The decision to write in first person was certainly one of the best decisions I have made in life. I became more and more interested in writing, asking questions of my mother and sisters to validate certain events. This helped me further appreciate the joy of writing authentically about my roots, the family I dearly loved who lived an honest and decent life in what once was our dear Afghanistan.

Then came the request I never anticipated. The first manuscript was 135,000 words in length, and my editors advised me that memoirs were typically much shorter. As a first time writer I was stumped as to what to say or do next. I tried to convince them to keep my writing details intact but was told that I must shorten it or consider publishing two books. 

I realized that I did not have time and resources to consider a second book and reluctantly started to trim my writing. I felt sick to my stomach as I tried to take a way so many valuable details and at times just thought of giving up. But I had already set a goal for myself with my family and did not want to let them down. 

It was all worth it because my book Lost Decency - The Untold Afghan Story once published, ultimately became a finalist for IBPA’s first year Benjamin Franklin Award. 

Readers contacted me and expressed a desire to learn more details about certain stories contained in the book. I have noticed quite a few powerful memoirs that contain more than 100,000 words. 

I would appreciate hearing your viewpoints on the appropriate length of a good memoir. Also, what kind of stories would compel you to invest more time reading a lengthier work?

Gratefully,

Atta

Nuclear Weapons Are Incompatible With US Constitution

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A fascinating read but truly scary thought surrounding vulnerability of Nuclear Weapons. I honestly believe it is time for Humanity to learn about the unnecessary waste of enormous economic resources and demand of their governments to shift focus to basic needs of their citizens. The first big question to ask "Can a single country (even the smallest) afford a Nuclear bomb explosion without devastating global impact? Granted the size of today's atomic bombs are 10 times larger than the ones used in Hiroshima. If the answer is NO, then why are we allowing billions into waste only for sake of Intimidation and Scare Tactics at the cost of massive human needs? More to follow soon.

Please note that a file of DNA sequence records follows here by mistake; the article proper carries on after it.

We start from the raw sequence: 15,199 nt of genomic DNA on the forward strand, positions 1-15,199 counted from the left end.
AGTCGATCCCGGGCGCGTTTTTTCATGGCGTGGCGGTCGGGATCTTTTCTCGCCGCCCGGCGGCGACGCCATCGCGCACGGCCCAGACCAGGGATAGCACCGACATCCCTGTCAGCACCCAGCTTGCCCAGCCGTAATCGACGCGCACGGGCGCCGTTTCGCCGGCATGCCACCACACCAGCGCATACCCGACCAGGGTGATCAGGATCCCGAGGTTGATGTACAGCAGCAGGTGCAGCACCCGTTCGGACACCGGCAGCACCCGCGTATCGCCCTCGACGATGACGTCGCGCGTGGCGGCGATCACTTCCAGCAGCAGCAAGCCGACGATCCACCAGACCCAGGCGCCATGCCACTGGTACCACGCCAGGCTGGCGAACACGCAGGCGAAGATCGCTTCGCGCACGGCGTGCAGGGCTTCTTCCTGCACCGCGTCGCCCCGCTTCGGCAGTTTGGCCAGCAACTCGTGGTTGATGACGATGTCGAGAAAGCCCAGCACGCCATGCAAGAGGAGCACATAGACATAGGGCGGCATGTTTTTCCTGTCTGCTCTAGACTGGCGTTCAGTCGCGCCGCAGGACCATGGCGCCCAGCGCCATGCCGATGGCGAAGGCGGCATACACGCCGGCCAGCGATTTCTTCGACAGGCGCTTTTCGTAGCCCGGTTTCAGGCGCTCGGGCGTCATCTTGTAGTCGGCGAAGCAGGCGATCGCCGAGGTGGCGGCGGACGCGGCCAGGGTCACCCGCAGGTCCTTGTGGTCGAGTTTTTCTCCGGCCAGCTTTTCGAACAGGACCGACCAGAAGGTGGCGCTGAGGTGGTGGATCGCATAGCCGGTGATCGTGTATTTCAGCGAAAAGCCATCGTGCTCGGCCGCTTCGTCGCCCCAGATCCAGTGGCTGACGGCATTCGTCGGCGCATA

Click here to read the article

Distribution for ISP and LD

" I am delighted to share the exciting news about availability of Immigrant Success Planning as well as Lost Decency through all major outlets to include Barnes & Nobles, retail stores, airports as well as other independent books stores.  both books are already available through Amazon."
Atta Arghandiwal

Midpoint Trade Books Begins

Distribution for Influence Publishing 

Effective immediately, Midpoint Trade Books is now the distributor for independent hybrid publisher, Influence Publishing. As a result, Influence Publishing will no longer be working with Red Tuque as our Canadian distributor.

Influence Publishing focuses on titles geared toward influencing positive change in the world. These titles include MORE- A New Philosophy for Exceptional Living by Alyson Jones, which received the 2014 Indie Excellence Book Award in the Well-Being category, and Lost Decency by Atta Arghandiwal, which received a Benjamin Franklin Award. Upcoming titles include Conversations With a Rattlesnake by former NHL hockey player Theo Fleury and world-renowned therapist Kim Barthel, and Baby Comes Home by Dr. Paul Roumeliotis, an expert in childhood health.

CEO Julie Sali s bury stated, “Influence Publishing is excited to be partnering with Midpoint Trade Books to give our titles the exposure they deserve in the US market. We work hard to market our authors and bring awareness to their important subjects and now we have a strong sales and distribution team through Midpoint’s experienced industry professionals. It was the missing piece of the puzzle, and now, we can truly serve our wisdom leaders to give them the platform to influence the way we all see the world.”

Eric Kampmann, CEO of Midpoint, agrees; “For Midpoint, Influence Publishing represents what independent publishing is all about. Influence is publishing strong authors, backed by innovative marketing. We look forward to working with Julie and her team in the months and years ahead.”

Denpai Kyareng's Article on Lost Decency

Lost Decency: The Untold Afghan Story

By Atta Arghandiwal

A simple but very precise book for anyone who wants to know what happened in Afghanistan and what made it as one of the most dangerous regions on the earth today. After it attained independence from Great Britain in 1919, the country was ruled by liberal but weak Monarchs. Afghan people were proud of their culture and their sense of decency. Both men and women folks worked together without much discrimination to build the new Afghanistan. The girls could be seen wearing skirts and jeans, and going to school and colleges. Burqa system was not imposed harshly on the womenfolk as a law. People looked forward to a promising future with strong and stable government.